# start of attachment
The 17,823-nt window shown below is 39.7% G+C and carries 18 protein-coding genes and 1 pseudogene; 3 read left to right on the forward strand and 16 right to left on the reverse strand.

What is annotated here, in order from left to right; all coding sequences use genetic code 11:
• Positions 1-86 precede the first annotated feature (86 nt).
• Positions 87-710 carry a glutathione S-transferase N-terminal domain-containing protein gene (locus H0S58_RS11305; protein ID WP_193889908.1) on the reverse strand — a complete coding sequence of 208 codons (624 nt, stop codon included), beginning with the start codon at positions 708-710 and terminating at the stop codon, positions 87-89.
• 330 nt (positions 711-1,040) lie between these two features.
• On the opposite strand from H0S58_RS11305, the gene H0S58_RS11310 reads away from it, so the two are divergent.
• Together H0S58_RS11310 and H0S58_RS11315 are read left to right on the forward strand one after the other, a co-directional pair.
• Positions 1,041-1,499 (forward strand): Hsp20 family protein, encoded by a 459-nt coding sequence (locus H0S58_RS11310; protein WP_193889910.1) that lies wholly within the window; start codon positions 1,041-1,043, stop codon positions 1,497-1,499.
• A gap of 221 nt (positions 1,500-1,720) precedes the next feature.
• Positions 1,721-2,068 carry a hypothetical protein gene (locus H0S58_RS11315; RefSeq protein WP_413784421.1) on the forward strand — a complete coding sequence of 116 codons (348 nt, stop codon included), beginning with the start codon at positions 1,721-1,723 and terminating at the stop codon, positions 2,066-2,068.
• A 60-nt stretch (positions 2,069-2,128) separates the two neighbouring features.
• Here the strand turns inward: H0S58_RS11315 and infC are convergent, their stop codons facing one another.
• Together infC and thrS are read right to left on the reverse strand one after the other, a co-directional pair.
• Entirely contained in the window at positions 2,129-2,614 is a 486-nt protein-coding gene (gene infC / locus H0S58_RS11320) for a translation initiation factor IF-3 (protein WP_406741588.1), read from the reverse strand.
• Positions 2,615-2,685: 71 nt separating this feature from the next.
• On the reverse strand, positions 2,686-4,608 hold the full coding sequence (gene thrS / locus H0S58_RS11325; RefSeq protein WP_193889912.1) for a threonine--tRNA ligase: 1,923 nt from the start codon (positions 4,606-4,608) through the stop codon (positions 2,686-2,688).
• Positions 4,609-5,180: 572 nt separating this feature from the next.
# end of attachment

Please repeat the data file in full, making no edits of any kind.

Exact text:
The 17,823-nt window shown below is 39.7% G+C and carries 18 protein-coding genes and 1 pseudogene; 3 read left to right on the forward strand and 16 right to left on the reverse strand.

What is annotated here, in order from left to right; all coding sequences use genetic code 11:
• Positions 1-86 precede the first annotated feature (86 nt).
• Positions 87-710 carry a glutathione S-transferase N-terminal domain-containing protein gene (locus H0S58_RS11305; protein ID WP_193889908.1) on the reverse strand — a complete coding sequence of 208 codons (624 nt, stop codon included), beginning with the start codon at positions 708-710 and terminating at the stop codon, positions 87-89.
• 330 nt (positions 711-1,040) lie between these two features.
• On the opposite strand from H0S58_RS11305, the gene H0S58_RS11310 reads away from it, so the two are divergent.
• Together H0S58_RS11310 and H0S58_RS11315 are read left to right on the forward strand one after the other, a co-directional pair.
• Positions 1,041-1,499 (forward strand): Hsp20 family protein, encoded by a 459-nt coding sequence (locus H0S58_RS11310; protein WP_193889910.1) that lies wholly within the window; start codon positions 1,041-1,043, stop codon positions 1,497-1,499.
• A gap of 221 nt (positions 1,500-1,720) precedes the next feature.
• Positions 1,721-2,068 carry a hypothetical protein gene (locus H0S58_RS11315; RefSeq protein WP_413784421.1) on the forward strand — a complete coding sequence of 116 codons (348 nt, stop codon included), beginning with the start codon at positions 1,721-1,723 and terminating at the stop codon, positions 2,066-2,068.
• A 60-nt stretch (positions 2,069-2,128) separates the two neighbouring features.
• Here the strand turns inward: H0S58_RS11315 and infC are convergent, their stop codons facing one another.
• Together infC and thrS are read right to left on the reverse strand one after the other, a co-directional pair.
• Entirely contained in the window at positions 2,129-2,614 is a 486-nt protein-coding gene (gene infC / locus H0S58_RS11320) for a translation initiation factor IF-3 (protein WP_406741588.1), read from the reverse strand.
• Positions 2,615-2,685: 71 nt separating this feature from the next.
• On the reverse strand, positions 2,686-4,608 hold the full coding sequence (gene thrS / locus H0S58_RS11325; RefSeq protein WP_193889912.1) for a threonine--tRNA ligase: 1,923 nt from the start codon (positions 4,606-4,608) through the stop codon (positions 2,686-2,688).
• Positions 4,609-5,180: 572 nt separating this feature from the next.